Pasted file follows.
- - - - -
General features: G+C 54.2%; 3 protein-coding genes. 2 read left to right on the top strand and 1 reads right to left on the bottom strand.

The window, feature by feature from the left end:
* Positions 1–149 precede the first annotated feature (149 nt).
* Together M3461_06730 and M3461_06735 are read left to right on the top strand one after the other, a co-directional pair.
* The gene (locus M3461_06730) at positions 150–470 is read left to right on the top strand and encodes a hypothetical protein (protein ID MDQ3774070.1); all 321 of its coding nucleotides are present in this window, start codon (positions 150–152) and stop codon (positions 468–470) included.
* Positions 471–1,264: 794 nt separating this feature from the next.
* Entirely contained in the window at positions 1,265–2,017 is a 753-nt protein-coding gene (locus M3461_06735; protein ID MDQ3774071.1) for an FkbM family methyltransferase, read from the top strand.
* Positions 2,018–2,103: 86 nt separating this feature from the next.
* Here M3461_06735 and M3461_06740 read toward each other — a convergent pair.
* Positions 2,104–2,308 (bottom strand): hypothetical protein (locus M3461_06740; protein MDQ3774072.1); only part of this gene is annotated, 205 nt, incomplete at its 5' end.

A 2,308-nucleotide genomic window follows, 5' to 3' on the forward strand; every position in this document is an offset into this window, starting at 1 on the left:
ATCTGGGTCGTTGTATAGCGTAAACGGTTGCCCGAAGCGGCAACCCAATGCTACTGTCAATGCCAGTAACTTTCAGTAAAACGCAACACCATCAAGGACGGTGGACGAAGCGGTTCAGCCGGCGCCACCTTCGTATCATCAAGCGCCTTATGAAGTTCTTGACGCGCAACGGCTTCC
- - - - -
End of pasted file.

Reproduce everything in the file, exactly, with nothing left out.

General features: G+C 54.2%; 3 protein-coding genes. 2 read left to right on the top strand and 1 reads right to left on the bottom strand.

The window, feature by feature from the left end:
* Positions 1–149 precede the first annotated feature (149 nt).
* Together M3461_06730 and M3461_06735 are read left to right on the top strand one after the other, a co-directional pair.
* The gene (locus M3461_06730) at positions 150–470 is read left to right on the top strand and encodes a hypothetical protein (protein ID MDQ3774070.1); all 321 of its coding nucleotides are present in this window, start codon (positions 150–152) and stop codon (positions 468–470) included.
* Positions 471–1,264: 794 nt separating this feature from the next.
* Entirely contained in the window at positions 1,265–2,017 is a 753-nt protein-coding gene (locus M3461_06735; protein ID MDQ3774071.1) for an FkbM family methyltransferase, read from the top strand.
* Positions 2,018–2,103: 86 nt separating this feature from the next.
* Here M3461_06735 and M3461_06740 read toward each other — a convergent pair.
* Positions 2,104–2,308 (bottom strand): hypothetical protein (locus M3461_06740; protein MDQ3774072.1); only part of this gene is annotated, 205 nt, incomplete at its 5' end.

A 2,308-nucleotide genomic window follows, 5' to 3' on the forward strand; every position in this document is an offset into this window, starting at 1 on the left:
ATCTGGGTCGTTGTATAGCGTAAACGGTTGCCCGAAGCGGCAACCCAATGCTACTGTCAATGCCAGTAACTTTCAGTAAAACGCAACACCATCAAGGACGGTGGACGAAGCGGTTCAGCCGGCGCCACCTTCGTATCATCAAGCGCCTTATGAAGTTCTTGACGCGCAACGGCTTCC